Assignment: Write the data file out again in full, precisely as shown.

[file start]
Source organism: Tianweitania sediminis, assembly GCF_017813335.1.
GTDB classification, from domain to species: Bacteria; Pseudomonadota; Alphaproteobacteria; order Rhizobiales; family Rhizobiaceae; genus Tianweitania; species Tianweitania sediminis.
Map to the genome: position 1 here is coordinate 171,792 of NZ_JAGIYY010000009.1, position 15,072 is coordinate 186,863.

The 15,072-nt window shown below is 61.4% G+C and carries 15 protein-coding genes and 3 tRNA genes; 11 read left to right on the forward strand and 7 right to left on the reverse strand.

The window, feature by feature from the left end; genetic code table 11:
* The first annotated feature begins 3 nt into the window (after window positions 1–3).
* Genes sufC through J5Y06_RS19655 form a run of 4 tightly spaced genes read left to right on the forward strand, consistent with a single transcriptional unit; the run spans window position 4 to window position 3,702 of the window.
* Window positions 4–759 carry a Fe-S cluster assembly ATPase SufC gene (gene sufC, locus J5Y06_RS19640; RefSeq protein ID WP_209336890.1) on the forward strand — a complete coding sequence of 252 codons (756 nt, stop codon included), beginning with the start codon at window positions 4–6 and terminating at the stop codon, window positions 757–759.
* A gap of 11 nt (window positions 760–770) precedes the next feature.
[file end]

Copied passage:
Source organism: Tianweitania sediminis, assembly GCF_017813335.1.
GTDB classification, from domain to species: Bacteria; Pseudomonadota; Alphaproteobacteria; order Rhizobiales; family Rhizobiaceae; genus Tianweitania; species Tianweitania sediminis.
Map to the genome: position 1 here is coordinate 171,792 of NZ_JAGIYY010000009.1, position 15,072 is coordinate 186,863.

The 15,072-nt window shown below is 61.4% G+C and carries 15 protein-coding genes and 3 tRNA genes; 11 read left to right on the forward strand and 7 right to left on the reverse strand.

The window, feature by feature from the left end; genetic code table 11:
* The first annotated feature begins 3 nt into the window (after window positions 1–3).
* Genes sufC through J5Y06_RS19655 form a run of 4 tightly spaced genes read left to right on the forward strand, consistent with a single transcriptional unit; the run spans window position 4 to window position 3,702 of the window.
* Window positions 4–759 carry a Fe-S cluster assembly ATPase SufC gene (gene sufC, locus J5Y06_RS19640; RefSeq protein ID WP_209336890.1) on the forward strand — a complete coding sequence of 252 codons (756 nt, stop codon included), beginning with the start codon at window positions 4–6 and terminating at the stop codon, window positions 757–759.
* A gap of 11 nt (window positions 760–770) precedes the next feature.